Start Your Visit WithHistorical Timelines
General Interest Maps
Conner Prairie is one of the nation's finest living history museums, situated in Fishers, Indiana. The museum showcases the life of three different periods of the 19th century.
Conner Prairie aims to serve as a local, regional, and national center for education and other activities. This large, open-air living history museum is constructed with five distinct historic areas, a modern museum center, and more than 1,400 acres of natural beauty in Indiana.
Conner Prairie helps to explore the lives, times, and values of the 1800s in America. The land housing the present day museum originally belonged to William Conner, the first permanent white settler of region.
Conner Prairie is a beautiful place where history is preserved for the future. The staff members of the museum research and interpret the past and strive to produce public programs which brings 19th-century events and situations into clear focus for visitors. The programs may include anything from a joyful festivity of an 1836 wedding to the dark uncertainty of the Underground Railroad.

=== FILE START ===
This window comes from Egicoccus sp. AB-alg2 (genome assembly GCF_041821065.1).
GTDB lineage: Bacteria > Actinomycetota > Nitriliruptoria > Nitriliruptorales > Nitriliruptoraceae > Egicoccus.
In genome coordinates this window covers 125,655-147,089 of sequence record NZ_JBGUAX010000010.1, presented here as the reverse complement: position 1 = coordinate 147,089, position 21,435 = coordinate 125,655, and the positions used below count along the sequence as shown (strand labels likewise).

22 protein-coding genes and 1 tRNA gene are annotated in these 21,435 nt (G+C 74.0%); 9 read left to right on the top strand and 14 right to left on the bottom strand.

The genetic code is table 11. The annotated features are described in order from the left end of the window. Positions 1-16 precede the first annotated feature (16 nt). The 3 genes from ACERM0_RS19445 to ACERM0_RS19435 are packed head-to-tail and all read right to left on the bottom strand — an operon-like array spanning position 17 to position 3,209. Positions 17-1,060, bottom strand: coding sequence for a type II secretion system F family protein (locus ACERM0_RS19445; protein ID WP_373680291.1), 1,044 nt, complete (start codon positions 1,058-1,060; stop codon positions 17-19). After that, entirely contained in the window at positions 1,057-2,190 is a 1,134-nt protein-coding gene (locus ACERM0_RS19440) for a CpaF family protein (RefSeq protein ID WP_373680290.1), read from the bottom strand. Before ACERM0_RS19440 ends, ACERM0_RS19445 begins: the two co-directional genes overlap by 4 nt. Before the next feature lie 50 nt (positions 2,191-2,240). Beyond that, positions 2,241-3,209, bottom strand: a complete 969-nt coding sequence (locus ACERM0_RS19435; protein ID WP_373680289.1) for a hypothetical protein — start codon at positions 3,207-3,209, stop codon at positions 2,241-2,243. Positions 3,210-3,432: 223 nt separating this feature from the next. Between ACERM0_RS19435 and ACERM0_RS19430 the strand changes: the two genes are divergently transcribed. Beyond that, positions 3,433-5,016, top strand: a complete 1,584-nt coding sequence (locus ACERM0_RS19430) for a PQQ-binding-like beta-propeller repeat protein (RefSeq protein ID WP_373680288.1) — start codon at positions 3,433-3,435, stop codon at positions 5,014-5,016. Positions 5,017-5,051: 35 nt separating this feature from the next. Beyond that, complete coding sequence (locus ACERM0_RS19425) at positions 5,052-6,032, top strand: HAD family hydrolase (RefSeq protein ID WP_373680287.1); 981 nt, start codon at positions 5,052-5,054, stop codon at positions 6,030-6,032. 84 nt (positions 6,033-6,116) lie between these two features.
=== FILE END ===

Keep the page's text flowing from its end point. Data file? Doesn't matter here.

The museum organizes numerous permanent attractions and several events, including "Mystery on the Prairie" murder mystery evenings, the "Headless Horseman" ride in autumn, music concerts, candlelight tours, and country fairs.
In short, Conner Prairie is an ideal place for people to relax and have fun together, expand their minds, make joyful memories, and share their own stories.
http://www.wsj.com EDITORIAL Monday, April 15, 2002 Connerly's vindication Anyone not paying close attention could have easily have missed the news that minority admissions to the University of California system, the nation's largest, have ...
Greater Prairie Chicken
As prairie land became cultivated fields, the prairie chicken quickly disappeared from Ohio. 19th Century Numbers were steady in the northwestern portion of the state. In 1835, Toledo Judge E.D. Potter stated he "had seen on Summit Street near ...
Back at the Prairie
In 1904 and 1905, they moved their aviation experiments to Huffman Prairie (the present site of Wright-Patterson Air Force Base) just outside of Dayton, Ohio. Here, they built a second experimental aircraft, the Wright Flyer 2, and began to ...